The Mojave Experiment attempted to tackle user rejection of the Vista operating system through the production of an ad featuring "hidden camera" interviews. Interviewees were shown an operating system, "Mojave", which was actually Vista and then told to give their impressions of it. Predictably, after trying Mojave, users found it much more useful than their view of what Vista was like. While the attempted message was to directly rebut stereotypes of Vista, it instead seemed to take the view that user perceptions are wrong and baseless, waiting to be refuted by a much more experienced and intelligent body (the producer). This view seems to counteract the good will built up by the earnest/nerdy figure of Microsoft shown earlier and the everyman put forth by "I'm a PC".

      "Laptop Hunters" was another directed campaign, put forth to attack Apple on a vulnerable point, price. Macs by default have had a hard time competing with other laptop makers on price and the campaign attempted to highlight this through giving everyday people various amounts of money to purchase a PC. Splicing this through multiple monetary amounts, the ads highlighted the hardware capabilities that could be purchased from a PC vs. possibly a Mac of the same price. In this subtle attack, Microsoft seemed to merge together their ideas of "I'm a PC" populism with value, once again eschewing the nerdy/quirky image for a directed message and effect.


Why I Love the Current Ad and How it Relates to These


    One of the reasons I love the Windows 7 ad mentioned in the beginning is that Microsoft and C+P+B blend together strands of all of the aforementioned campaigns. Through the opening of the advertisement, the distinction between Windows Vista and the upcoming Windows 7 is drawn clearly and quickly. It shows that while consumers hated/feared Vista (I'm still using XP at home & work), Windows 7 will be different. The use of 3rd party recommendations lends an element of truth to this and continues through the commercial; just as with the Mojave experiment, they attempt to say, "Don't take our word for it, listen to others."

    While the initial point is to sell Windows 7, the advertisement does it in such a way that it also promotes PCs and Microsoft as a whole. The use of the little girl draws out the "I'm a PC" campaign elements in such a way that people can find it endearing or engaging, while her demeanor makes it non-threatening and a soft sell.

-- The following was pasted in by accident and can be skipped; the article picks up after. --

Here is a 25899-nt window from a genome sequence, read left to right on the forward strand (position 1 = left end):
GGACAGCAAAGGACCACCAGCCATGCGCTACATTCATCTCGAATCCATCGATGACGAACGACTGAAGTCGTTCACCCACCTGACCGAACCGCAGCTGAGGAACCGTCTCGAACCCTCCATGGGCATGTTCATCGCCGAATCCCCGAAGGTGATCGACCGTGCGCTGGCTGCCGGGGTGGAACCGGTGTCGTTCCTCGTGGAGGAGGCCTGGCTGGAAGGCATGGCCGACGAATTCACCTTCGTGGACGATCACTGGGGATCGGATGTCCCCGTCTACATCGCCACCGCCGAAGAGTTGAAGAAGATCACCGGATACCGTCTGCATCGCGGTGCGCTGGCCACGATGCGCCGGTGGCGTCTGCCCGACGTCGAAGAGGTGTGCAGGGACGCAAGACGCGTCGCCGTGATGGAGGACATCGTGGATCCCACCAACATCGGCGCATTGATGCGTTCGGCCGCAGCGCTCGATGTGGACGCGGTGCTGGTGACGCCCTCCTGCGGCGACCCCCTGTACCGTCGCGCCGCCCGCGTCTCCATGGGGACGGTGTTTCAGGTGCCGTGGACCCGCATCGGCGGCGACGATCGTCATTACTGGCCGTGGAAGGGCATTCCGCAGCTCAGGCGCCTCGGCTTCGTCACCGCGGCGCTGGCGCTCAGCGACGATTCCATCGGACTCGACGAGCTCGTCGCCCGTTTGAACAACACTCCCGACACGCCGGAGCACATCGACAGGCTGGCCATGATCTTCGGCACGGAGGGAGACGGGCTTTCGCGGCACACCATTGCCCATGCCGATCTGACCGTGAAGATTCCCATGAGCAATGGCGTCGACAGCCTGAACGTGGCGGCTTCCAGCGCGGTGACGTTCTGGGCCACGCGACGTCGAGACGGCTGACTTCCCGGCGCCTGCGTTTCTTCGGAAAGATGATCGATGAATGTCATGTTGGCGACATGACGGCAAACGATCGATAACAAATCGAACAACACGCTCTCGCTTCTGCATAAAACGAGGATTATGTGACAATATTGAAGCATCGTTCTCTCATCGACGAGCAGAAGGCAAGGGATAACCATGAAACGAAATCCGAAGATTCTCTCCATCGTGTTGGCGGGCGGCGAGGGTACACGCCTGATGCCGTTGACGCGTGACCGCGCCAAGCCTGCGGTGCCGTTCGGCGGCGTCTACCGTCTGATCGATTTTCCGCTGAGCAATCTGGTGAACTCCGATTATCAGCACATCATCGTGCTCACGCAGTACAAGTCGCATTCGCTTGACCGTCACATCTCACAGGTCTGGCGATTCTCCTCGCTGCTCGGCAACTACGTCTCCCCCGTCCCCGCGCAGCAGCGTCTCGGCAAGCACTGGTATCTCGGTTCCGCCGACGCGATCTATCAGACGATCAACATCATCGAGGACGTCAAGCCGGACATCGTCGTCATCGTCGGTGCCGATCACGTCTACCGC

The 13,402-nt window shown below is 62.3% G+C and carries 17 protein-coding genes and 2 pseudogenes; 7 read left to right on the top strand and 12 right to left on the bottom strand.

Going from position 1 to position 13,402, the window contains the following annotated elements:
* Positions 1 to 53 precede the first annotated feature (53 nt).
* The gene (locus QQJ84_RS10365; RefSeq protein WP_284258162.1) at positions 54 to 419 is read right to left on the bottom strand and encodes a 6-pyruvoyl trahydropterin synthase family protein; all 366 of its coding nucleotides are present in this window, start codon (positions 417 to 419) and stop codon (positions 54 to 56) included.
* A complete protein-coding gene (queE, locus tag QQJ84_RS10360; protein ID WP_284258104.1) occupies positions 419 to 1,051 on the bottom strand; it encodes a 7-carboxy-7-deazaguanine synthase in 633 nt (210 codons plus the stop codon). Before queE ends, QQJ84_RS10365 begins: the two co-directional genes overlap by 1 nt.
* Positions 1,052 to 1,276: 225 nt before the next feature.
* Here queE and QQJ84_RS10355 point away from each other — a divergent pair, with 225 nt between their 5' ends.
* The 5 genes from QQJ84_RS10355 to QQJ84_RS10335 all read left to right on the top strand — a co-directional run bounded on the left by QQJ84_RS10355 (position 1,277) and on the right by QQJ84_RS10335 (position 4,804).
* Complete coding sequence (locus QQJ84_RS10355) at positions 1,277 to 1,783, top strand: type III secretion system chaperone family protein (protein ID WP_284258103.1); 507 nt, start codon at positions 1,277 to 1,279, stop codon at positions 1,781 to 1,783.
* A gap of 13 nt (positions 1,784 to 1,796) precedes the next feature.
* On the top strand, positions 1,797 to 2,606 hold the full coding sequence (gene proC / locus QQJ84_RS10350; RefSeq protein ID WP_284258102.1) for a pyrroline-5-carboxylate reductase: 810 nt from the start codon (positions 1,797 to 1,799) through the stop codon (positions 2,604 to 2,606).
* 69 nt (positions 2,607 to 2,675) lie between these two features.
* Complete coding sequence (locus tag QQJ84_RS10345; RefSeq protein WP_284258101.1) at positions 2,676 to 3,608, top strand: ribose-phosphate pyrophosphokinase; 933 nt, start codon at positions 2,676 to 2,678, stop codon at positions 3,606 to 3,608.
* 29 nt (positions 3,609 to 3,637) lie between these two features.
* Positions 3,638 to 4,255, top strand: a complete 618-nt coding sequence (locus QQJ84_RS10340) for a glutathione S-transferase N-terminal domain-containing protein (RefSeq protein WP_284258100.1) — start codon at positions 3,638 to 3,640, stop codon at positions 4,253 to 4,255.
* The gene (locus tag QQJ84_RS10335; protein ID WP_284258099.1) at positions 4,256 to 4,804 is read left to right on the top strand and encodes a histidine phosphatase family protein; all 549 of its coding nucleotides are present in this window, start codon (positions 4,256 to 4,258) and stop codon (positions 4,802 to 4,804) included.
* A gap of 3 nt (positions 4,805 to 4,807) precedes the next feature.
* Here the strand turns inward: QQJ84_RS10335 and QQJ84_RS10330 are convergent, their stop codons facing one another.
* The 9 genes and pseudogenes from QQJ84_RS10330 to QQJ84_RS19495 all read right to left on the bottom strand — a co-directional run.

Perhaps my favorite point of the ad however, is the slideshow finale. Aside from what is, I believe, a step towards fixing the underuse of Europe's final countdown in all creative media, it borrows on the quirky/nerdy flavor of the original PC embodiment to entertain. The presentation clipart is just weird enough to not be childish, but instead promotes a sense of interest and bemusement. Its almost as if the ad borrows from various internet memes just enough to subtly say, "Here's a rabbit with a pancake on its head, buy a PC!" It creates a spectacle in the same way that a person driving a van with a spraypainted mural of Led Zepplin coverart on the side might, but trading the societal disdain for more third party reviews. Finally, it seems to dig at a previous "I'm a Mac" ad by showing that a young child can use a PC to make a slide show, something that was previously touted to be easier on a Mac.

Overall, the advertisement creates an entertaining and effective presentation of Microsoft's direct points:
  • That PCs work well and exhibit as small of a learning curve as Macs,
  • that the people using them are just as interesting or hip as Apple users in their own way
  • and that Windows 7 won't be rubbish (or atleast as rubbish as Vista).
True, it might err on the side of technically simplified (which is fine as most technical users are already sold on Windows 7 or using the RTM) and sacchrine (the kid's lisp is a tad disney movie-ish), but it proves to be an interesting synthesis of earnest/weird/engaging and funny.

What are your thoughts on it?